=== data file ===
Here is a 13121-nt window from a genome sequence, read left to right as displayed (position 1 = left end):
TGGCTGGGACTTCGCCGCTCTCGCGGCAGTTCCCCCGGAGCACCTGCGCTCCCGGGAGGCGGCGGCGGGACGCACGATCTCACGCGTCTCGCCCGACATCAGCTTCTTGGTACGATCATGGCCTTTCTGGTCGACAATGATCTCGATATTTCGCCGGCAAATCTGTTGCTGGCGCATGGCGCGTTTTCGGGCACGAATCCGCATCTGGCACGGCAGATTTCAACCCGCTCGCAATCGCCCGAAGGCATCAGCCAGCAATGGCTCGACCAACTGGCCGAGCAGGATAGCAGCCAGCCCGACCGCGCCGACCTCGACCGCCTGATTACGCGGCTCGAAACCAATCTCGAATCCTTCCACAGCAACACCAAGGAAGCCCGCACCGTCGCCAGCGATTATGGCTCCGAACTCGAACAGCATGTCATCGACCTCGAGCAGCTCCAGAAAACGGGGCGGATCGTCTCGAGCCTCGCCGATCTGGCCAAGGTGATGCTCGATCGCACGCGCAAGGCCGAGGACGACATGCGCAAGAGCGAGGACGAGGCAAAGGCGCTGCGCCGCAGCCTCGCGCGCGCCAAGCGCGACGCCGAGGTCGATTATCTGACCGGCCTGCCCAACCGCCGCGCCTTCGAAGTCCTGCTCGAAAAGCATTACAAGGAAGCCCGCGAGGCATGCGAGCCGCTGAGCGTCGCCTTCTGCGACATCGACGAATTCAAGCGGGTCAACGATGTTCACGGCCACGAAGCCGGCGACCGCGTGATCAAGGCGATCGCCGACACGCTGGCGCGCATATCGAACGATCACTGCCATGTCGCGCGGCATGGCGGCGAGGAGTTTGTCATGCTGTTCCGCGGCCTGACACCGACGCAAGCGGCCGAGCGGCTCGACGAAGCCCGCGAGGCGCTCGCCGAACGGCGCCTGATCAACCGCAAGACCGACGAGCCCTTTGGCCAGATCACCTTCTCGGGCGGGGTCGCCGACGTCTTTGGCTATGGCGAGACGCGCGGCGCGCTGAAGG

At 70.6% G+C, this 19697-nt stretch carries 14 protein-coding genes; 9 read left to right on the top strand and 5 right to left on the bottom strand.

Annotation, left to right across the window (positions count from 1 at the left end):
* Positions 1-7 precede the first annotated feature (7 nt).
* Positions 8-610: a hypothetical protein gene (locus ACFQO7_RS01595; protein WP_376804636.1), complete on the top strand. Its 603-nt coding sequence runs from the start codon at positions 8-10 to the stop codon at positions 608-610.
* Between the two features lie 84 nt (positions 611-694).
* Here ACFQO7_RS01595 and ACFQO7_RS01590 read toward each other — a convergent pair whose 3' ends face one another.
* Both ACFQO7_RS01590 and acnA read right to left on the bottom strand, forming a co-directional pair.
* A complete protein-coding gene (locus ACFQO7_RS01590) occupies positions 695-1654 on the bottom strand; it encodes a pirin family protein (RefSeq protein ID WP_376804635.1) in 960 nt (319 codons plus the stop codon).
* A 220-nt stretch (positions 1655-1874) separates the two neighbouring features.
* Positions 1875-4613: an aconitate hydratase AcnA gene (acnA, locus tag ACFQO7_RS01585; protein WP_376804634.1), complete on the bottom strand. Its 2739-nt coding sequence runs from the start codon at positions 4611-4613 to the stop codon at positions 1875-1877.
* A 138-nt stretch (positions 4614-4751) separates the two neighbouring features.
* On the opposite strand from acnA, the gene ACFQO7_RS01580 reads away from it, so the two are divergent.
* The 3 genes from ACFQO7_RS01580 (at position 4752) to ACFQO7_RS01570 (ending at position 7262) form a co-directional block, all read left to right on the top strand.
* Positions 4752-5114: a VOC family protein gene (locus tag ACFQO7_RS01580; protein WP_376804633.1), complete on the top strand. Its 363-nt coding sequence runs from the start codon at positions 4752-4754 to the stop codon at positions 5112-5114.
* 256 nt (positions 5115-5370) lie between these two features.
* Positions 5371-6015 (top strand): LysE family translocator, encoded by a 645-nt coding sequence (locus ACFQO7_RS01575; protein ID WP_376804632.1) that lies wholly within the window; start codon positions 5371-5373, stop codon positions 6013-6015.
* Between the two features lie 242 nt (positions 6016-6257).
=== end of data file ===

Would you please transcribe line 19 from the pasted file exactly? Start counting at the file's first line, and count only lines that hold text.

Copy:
* Between the two features lie 242 nt (positions 6016-6257).